• UK universities are facing incentives such as the Research Excellence Framework which tend to place a premium on single disciplines

• The nature of credible evidence to each community is very different—health colleagues tend to be more enamoured with randomised controlled trials (RCTs) and classical systematic reviews, while the development colleagues tend to not worry so much about comprehensiveness and systematic inclusion but more about understanding external validity (context, nuance, formative research)

• Research funders know that they provide important incentives to researchers, and they do not seem as bound by disciplines and sectors as other research actors

• Those in civil society are probably scratching their head about all this as they tend to be eclectic users of evidence in any case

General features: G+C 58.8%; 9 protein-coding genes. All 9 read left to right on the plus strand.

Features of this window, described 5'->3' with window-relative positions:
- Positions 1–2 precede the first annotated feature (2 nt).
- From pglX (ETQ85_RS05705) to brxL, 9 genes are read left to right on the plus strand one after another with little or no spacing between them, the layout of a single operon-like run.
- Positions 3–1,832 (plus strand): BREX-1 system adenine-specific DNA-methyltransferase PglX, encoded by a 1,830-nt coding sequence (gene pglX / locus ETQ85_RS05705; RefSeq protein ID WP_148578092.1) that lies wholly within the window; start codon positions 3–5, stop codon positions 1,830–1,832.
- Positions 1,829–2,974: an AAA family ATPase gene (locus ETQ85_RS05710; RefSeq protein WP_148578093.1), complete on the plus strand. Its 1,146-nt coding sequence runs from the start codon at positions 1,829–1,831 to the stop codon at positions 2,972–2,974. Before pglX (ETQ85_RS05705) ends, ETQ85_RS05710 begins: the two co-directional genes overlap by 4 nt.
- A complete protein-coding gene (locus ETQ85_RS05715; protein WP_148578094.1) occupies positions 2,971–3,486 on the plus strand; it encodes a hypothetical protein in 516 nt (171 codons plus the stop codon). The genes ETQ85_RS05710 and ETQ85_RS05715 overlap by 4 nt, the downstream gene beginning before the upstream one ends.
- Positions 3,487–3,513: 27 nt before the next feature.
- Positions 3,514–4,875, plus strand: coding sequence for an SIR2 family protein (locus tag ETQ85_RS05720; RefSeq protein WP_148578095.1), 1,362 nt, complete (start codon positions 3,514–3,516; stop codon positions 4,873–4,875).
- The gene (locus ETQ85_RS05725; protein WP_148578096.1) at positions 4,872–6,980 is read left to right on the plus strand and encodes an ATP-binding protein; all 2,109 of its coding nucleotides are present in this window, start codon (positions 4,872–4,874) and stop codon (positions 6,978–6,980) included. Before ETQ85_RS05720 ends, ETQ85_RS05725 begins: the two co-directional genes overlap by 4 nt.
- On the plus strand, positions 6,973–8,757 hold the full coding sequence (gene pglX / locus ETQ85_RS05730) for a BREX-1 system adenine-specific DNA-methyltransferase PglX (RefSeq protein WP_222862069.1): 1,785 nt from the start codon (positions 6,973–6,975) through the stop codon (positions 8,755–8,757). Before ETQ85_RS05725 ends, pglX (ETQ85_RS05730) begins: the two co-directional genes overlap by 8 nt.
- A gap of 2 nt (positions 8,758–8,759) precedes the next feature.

We also felt that there are not many champions for this kind of work. This is a pity and is perhaps an ethical challenge. Many if not most of the policy questions of the next decade will respect no boundaries—how will we get anything but fragments of answers to them? How to create champions? New multidisciplinary MA programmes are surely part of the answer.

Unfortunately the 4 papers are not available for wide sharing just yet, but if you want to find out more contact Lucy Tusting (LSHTM) for the malaria paper, David Leonard (IDS) on institutions, Alan Dangour (LSHTM) on agriculture and Michael Loevinsohn IDS) on water, sanitation and hygiene.


Stephen Jones said...